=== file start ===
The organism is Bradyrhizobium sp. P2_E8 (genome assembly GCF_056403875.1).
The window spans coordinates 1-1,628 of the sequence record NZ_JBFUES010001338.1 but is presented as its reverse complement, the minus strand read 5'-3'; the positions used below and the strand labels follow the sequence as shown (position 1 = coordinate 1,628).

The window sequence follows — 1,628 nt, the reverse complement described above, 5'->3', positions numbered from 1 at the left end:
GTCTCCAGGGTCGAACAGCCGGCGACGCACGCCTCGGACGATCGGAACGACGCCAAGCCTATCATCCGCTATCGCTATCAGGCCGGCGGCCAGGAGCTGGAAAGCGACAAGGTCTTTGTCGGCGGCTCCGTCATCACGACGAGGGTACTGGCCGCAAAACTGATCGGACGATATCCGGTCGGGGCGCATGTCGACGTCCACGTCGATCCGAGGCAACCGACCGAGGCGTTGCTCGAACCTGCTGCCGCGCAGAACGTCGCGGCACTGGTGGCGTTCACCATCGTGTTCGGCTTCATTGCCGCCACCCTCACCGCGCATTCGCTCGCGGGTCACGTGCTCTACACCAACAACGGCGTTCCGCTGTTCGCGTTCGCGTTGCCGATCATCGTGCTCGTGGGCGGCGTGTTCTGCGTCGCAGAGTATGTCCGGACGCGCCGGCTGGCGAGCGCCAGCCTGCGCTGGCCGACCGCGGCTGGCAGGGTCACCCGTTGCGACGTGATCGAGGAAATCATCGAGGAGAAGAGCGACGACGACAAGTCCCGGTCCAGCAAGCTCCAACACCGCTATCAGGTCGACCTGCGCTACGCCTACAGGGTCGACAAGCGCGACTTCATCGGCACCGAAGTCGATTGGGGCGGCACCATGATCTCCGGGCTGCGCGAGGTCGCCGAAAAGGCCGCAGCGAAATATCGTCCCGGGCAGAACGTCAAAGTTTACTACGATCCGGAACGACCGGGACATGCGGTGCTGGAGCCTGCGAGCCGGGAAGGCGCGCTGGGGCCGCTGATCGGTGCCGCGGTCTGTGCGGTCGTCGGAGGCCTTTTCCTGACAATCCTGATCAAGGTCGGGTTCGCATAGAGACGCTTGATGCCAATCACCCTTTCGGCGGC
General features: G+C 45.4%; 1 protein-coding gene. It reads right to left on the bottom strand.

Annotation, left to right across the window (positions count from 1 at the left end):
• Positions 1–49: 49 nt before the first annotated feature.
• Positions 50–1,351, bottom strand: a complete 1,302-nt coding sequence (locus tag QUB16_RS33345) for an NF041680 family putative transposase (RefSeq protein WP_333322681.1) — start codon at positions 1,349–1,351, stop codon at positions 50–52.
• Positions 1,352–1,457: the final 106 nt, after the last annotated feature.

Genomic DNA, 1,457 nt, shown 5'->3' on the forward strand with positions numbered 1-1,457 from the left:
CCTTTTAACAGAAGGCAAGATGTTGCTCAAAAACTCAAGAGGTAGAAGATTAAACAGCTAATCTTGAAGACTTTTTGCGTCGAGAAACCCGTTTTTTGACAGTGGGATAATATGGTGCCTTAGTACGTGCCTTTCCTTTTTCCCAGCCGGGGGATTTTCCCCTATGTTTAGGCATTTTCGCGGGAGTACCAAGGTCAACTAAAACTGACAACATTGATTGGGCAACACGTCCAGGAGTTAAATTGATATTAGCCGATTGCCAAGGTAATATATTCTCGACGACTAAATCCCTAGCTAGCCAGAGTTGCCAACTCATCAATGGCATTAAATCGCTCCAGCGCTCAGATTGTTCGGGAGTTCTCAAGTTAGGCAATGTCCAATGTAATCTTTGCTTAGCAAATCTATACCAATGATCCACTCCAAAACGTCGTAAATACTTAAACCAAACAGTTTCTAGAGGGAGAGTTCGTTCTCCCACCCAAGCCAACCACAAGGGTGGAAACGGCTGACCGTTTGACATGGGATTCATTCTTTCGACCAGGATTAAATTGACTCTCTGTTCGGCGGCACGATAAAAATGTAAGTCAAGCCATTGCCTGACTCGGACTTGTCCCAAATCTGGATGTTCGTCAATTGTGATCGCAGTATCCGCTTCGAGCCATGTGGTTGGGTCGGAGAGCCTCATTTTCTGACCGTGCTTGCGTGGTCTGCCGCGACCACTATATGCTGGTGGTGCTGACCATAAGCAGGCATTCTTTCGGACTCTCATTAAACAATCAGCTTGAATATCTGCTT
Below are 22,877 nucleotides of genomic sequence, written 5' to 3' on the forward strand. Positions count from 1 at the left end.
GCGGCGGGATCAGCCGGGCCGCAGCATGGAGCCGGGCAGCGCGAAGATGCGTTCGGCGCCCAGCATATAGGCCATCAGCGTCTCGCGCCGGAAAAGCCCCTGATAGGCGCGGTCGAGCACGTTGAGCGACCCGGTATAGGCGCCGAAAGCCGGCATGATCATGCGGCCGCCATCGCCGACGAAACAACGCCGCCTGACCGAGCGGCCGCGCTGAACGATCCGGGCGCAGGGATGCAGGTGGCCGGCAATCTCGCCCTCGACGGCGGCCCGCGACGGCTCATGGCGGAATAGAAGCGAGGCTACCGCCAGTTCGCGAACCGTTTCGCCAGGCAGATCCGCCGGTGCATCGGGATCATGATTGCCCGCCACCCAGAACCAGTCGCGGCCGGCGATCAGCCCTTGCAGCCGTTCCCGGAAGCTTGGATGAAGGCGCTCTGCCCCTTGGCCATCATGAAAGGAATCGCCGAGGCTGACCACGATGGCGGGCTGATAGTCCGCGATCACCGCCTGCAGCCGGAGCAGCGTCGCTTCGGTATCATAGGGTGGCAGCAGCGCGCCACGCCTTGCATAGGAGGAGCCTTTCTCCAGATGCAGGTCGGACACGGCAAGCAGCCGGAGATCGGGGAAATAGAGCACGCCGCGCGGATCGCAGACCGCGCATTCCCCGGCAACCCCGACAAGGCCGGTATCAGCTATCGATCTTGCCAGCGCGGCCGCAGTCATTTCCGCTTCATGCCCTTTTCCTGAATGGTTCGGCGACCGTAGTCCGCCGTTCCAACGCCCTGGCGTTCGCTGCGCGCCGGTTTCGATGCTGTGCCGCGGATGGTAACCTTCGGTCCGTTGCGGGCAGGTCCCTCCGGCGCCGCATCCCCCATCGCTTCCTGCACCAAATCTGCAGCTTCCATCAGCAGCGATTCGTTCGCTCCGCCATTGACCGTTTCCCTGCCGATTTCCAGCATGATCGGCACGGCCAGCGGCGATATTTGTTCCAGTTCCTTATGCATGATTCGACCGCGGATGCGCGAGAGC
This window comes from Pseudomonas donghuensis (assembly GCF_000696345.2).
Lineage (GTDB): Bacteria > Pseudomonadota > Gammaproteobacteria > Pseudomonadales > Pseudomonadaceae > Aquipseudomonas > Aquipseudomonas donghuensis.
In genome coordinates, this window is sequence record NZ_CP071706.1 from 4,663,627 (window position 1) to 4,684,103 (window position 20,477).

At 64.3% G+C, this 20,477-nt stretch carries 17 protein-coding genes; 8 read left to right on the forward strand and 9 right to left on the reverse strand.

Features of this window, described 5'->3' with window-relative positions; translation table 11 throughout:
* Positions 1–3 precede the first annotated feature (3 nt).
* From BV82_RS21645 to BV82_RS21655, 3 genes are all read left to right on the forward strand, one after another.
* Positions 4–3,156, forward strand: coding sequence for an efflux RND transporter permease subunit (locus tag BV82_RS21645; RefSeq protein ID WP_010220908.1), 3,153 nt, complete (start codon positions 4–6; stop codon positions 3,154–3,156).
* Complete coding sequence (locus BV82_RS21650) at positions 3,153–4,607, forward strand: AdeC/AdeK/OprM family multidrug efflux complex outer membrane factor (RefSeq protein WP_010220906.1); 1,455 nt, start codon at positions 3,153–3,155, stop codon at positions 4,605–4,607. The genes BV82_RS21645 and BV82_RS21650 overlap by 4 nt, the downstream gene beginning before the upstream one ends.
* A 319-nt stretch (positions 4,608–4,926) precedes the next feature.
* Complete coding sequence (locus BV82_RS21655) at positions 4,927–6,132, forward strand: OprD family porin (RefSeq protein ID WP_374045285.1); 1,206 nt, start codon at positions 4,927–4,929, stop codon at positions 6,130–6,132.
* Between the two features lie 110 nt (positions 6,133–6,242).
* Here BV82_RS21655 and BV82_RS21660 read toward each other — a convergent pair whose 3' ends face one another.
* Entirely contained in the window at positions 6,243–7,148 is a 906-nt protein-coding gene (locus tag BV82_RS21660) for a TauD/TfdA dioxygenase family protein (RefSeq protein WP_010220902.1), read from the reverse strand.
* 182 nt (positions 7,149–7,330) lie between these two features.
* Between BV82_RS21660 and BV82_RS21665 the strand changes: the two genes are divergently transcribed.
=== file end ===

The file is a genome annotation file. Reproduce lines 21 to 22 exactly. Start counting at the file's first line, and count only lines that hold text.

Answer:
* Positions 4–3,156, forward strand: coding sequence for an efflux RND transporter permease subunit (locus tag BV82_RS21645; RefSeq protein ID WP_010220908.1), 3,153 nt, complete (start codon positions 4–6; stop codon positions 3,154–3,156).
* Complete coding sequence (locus BV82_RS21650) at positions 3,153–4,607, forward strand: AdeC/AdeK/OprM family multidrug efflux complex outer membrane factor (RefSeq protein WP_010220906.1); 1,455 nt, start codon at positions 3,153–3,155, stop codon at positions 4,605–4,607. The genes BV82_RS21645 and BV82_RS21650 overlap by 4 nt, the downstream gene beginning before the upstream one ends.